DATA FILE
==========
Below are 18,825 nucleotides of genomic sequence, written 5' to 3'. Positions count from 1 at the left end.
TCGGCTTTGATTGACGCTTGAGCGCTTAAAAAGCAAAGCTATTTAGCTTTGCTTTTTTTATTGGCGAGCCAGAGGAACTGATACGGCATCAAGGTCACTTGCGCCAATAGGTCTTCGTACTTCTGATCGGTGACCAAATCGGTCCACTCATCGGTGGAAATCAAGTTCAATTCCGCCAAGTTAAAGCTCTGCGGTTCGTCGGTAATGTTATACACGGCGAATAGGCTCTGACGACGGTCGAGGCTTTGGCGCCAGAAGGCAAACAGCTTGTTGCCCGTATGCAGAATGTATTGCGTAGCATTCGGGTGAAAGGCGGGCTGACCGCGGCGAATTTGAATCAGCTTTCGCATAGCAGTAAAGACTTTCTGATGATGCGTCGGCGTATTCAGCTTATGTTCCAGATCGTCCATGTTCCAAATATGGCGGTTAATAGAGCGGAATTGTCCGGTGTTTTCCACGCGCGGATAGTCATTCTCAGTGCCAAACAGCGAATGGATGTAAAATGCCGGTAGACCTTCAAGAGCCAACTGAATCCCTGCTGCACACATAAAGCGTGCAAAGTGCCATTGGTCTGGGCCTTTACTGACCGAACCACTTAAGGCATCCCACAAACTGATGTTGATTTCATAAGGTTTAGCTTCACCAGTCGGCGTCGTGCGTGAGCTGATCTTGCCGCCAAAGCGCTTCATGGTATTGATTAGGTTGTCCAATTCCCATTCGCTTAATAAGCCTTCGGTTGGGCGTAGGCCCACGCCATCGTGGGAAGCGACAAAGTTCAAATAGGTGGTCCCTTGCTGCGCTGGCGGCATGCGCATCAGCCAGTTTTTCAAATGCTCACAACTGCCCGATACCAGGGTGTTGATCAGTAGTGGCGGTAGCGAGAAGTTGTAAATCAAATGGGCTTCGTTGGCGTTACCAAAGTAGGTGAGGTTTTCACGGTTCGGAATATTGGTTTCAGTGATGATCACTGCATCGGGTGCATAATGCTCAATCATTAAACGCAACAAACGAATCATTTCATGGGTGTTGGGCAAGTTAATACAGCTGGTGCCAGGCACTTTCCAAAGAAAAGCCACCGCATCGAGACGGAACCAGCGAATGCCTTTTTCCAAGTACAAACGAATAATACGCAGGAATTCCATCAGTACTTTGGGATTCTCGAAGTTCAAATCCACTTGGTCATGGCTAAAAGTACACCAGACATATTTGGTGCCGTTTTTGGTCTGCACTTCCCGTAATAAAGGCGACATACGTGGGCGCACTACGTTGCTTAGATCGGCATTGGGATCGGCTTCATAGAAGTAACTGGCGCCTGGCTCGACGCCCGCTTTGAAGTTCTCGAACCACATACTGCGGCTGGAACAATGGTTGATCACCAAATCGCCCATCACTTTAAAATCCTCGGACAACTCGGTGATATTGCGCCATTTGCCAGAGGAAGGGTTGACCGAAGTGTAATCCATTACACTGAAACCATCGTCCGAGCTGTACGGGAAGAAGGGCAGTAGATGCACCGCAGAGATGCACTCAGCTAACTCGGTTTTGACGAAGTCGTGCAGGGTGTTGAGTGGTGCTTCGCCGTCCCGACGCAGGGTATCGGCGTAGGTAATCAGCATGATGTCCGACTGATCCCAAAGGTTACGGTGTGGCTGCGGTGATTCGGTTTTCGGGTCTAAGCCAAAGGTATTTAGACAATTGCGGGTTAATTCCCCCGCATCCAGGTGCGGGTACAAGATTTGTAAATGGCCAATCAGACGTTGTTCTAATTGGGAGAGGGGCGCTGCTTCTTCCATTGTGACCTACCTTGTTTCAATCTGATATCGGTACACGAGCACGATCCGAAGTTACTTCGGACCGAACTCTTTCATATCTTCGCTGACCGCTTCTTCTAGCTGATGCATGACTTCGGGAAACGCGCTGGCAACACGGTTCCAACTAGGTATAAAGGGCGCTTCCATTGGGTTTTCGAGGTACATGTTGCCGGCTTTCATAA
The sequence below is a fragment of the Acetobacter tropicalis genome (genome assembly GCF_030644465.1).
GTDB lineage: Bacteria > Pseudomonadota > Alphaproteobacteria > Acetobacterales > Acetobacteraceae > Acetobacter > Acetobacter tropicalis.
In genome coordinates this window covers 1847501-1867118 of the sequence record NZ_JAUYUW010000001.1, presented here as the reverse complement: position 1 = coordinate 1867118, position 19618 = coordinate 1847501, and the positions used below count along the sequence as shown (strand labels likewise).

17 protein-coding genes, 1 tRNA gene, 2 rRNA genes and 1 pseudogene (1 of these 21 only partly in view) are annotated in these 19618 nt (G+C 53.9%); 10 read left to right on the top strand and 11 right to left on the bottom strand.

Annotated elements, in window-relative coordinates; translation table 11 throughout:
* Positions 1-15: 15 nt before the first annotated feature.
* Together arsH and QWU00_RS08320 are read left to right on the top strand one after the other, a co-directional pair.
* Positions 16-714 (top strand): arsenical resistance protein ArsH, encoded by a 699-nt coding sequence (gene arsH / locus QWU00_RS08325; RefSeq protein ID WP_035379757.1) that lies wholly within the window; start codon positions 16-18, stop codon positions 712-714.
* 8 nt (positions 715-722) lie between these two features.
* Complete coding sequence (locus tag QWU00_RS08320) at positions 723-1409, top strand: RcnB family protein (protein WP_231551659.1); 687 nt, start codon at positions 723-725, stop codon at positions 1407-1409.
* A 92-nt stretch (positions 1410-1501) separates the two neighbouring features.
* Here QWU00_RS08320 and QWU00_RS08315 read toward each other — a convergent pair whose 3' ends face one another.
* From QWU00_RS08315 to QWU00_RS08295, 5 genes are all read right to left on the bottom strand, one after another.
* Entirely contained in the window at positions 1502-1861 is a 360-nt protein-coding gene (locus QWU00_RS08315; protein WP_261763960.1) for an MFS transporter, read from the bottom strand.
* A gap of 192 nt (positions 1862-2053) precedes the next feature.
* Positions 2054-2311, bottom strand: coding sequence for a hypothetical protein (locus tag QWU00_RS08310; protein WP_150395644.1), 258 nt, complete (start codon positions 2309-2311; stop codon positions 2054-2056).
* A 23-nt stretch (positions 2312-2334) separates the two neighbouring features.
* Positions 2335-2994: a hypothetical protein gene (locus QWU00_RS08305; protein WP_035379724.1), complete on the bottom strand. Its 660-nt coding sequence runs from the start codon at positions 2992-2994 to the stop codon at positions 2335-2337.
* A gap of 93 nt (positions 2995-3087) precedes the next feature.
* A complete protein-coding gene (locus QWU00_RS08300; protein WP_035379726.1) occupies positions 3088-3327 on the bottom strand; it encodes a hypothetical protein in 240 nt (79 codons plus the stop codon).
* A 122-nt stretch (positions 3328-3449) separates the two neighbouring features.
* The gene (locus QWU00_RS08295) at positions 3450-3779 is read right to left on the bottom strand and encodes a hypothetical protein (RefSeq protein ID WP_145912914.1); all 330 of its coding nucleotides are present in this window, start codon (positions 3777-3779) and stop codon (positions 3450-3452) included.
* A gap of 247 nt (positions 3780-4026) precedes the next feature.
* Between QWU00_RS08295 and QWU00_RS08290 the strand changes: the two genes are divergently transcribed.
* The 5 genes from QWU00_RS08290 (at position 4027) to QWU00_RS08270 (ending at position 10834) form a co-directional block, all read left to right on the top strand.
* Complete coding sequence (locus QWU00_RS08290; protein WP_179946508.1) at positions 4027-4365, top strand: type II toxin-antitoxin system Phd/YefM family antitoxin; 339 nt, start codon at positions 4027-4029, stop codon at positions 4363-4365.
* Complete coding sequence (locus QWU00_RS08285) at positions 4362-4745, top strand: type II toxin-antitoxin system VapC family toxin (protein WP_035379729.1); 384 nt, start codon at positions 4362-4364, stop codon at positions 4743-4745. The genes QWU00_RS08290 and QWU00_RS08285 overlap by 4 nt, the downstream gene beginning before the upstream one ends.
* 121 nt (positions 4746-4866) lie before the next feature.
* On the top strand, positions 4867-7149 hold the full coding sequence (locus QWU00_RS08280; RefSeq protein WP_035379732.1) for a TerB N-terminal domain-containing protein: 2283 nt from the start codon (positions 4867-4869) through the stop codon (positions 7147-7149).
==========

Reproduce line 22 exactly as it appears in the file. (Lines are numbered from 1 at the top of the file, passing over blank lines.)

* A complete protein-coding gene (locus QWU00_RS08300; protein WP_035379726.1) occupies positions 3088-3327 on the bottom strand; it encodes a hypothetical protein in 240 nt (79 codons plus the stop codon).